[Not a homeschooling blog post]
Have you ever read that book “Mary Elizabeth’s House” by Pamela Allen?
It’s a book about a beautiful little girl, who tells a bunch of boys that there’s a monster at her house. They laugh at her. They tell her, that they don’t believe her. After a while, she gets increasingly frustrated by this, and on the fourth day, proceeds to invite them home to prove them wrong. Monster jumps out. Boys don’t laugh anymore. They run. And the last line of the book says, “Now they believe me” as she’s walking hand in hand with her monster, smiling together.
I like this book.
And the reason why I like this book, is because its my daughter’s favourite book.
She first liked it because the main character has the same name, Elizabeth. But after a while, there was something about the book that made her feel stronger.
Because sometimes, inside my little girl, there is a little monster, and this monster’s name is courage. It’s name is strength. It’s name is bravery. And every now and then, she has to tell people that that monster is there. But sometimes, there are the children who gather around her, and tell her… that they do not believe her.
And they laugh.
Unfortunately, when this keeps happening, unlike a real monster living in a red home, sometimes, our little children can start to believe that these beautiful ‘monsters’ do not actually exist.
Because sticks and stones may break my bones, but words REALLY HURT.
And I have tried my hardest as a mother to build and instil strength in my little girl. But just sometimes, those triggers have been triggered so many times, her walls break down and she believes their words and not the inner courage, strength and bravery that is the truth.
My little girl is little. She is very little. And to most adults, she is adorable. To other girls, she is simply divine. But to a few boys, she is a target.
These boys are young, and quite frankly, happy human beings. But after 10 months of seeing my darling girl, they now know how to get a reaction. And last week, the reaction was too much for me. Her monster was no longer there to protect her. She believed their words, and felt that ‘short’ and ‘little’ was a bad thing. She cried and I could feel throughout the year, her resilience breaking down. This week was her last straw.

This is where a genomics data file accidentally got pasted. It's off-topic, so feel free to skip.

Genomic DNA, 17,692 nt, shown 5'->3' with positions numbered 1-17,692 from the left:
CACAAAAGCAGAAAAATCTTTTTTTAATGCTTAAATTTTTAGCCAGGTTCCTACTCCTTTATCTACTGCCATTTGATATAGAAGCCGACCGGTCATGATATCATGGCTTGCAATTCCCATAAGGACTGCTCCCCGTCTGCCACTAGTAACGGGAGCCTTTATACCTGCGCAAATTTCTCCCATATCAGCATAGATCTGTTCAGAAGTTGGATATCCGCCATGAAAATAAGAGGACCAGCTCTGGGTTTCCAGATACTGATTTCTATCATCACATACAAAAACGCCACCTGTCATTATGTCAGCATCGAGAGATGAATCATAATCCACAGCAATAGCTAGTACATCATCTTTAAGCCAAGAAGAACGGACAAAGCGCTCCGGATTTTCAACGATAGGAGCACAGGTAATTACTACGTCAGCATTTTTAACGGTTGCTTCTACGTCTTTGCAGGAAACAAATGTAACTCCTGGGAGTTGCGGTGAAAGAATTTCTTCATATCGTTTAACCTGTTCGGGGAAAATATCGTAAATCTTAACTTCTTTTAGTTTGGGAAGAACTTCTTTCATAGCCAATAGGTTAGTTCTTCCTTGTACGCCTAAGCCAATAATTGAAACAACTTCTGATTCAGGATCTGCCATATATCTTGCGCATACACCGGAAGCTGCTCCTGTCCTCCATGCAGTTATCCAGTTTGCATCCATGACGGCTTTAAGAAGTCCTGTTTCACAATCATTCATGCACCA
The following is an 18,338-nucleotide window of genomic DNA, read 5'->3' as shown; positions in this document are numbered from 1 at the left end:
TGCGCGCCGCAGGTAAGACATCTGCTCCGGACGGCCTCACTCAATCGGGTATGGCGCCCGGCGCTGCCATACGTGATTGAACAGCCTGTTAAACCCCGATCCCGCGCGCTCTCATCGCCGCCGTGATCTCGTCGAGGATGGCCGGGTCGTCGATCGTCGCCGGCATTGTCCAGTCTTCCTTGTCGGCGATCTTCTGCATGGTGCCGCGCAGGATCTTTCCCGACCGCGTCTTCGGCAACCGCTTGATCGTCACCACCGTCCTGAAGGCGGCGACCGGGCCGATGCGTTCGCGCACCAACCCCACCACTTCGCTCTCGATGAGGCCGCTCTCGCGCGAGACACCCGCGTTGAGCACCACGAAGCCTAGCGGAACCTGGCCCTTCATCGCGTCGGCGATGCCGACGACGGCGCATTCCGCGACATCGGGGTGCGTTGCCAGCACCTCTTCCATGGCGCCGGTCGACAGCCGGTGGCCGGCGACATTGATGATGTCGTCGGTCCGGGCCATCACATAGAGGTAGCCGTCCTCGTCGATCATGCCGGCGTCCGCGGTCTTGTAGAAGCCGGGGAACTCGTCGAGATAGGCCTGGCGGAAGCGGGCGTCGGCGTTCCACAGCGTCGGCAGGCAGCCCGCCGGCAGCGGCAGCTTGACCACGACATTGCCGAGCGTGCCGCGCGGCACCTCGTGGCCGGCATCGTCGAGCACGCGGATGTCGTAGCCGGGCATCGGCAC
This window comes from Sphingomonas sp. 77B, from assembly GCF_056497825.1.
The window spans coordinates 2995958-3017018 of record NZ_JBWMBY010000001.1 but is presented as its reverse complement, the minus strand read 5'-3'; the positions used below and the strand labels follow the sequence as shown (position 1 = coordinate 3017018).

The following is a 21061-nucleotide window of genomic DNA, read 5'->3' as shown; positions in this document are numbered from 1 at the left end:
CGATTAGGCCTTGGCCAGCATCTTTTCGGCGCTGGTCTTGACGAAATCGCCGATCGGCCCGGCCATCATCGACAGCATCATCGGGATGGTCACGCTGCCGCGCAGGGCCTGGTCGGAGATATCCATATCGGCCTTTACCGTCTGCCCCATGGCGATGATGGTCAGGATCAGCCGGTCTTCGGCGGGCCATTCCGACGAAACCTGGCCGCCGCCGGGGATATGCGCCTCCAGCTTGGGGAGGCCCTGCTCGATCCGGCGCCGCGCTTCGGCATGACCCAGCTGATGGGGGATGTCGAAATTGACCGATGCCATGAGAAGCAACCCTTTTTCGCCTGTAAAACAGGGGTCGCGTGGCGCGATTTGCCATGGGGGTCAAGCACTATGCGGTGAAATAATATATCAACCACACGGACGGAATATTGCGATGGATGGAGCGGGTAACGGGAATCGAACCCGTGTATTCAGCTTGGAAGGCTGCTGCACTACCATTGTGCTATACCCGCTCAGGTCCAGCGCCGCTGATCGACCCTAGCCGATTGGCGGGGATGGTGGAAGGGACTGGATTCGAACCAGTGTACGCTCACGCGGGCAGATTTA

Today, I went to the hospital with my little girl. My little girl has medical issues. She has had treatment. She is looking at ongoing life treatment due to her medical issues. She can’t have too much sugar. She needs to move and be active. Today, she got sick like any other child, and we are always advised to overreact. She had a fever today. Medicine didn’t work so we rushed her little fragile body to hospital. After a while, she slept and had fluids, she felt better, and she is home.
As soon as I was on the car driving home, my mind flooded with thoughts on how to make her life better and fulfilling. What books would she like? What toys would she like? What can I say no to, so I can spend some time with her? So I asked her how I could make her smile tomorrow. And she says these words…
“Make the bad words go away, mummy.”
She had been worried about these words… all. this. time.
I know these boys are just little. I know kids need to learn social graces by themselves and help each other be strong and know what is right and wrong. I get this. I know what the rhetoric is. Apparently it builds strength and resilience.
But she is my little girl. Who has the most beautiful personality, a life that sparks when she thinks about singing and dancing, and a keen interest in everything pretty. She loves dandelions, dressing up and reading. To me, she is beautiful, brilliant and cares for others.
I cannot fathom my little girl having to fight her battles on her own right now. To me, it doesn’t seem right. She needs to know that she is important, and that I will be there for her and hold her. When your little girl asks you to make the bad words go away, that she doesn’t want to be called “Eliza-dumb” anymore, and doesn’t want to be called a ‘baby’ anymore, and doesn’t want people to laugh at her because she is simply fighting her her own dignity… I will fight for my child.
I will do all I can to help your ‘monster’ grow. May your strength, bravery and courage grow as I stand by your side, my daughter.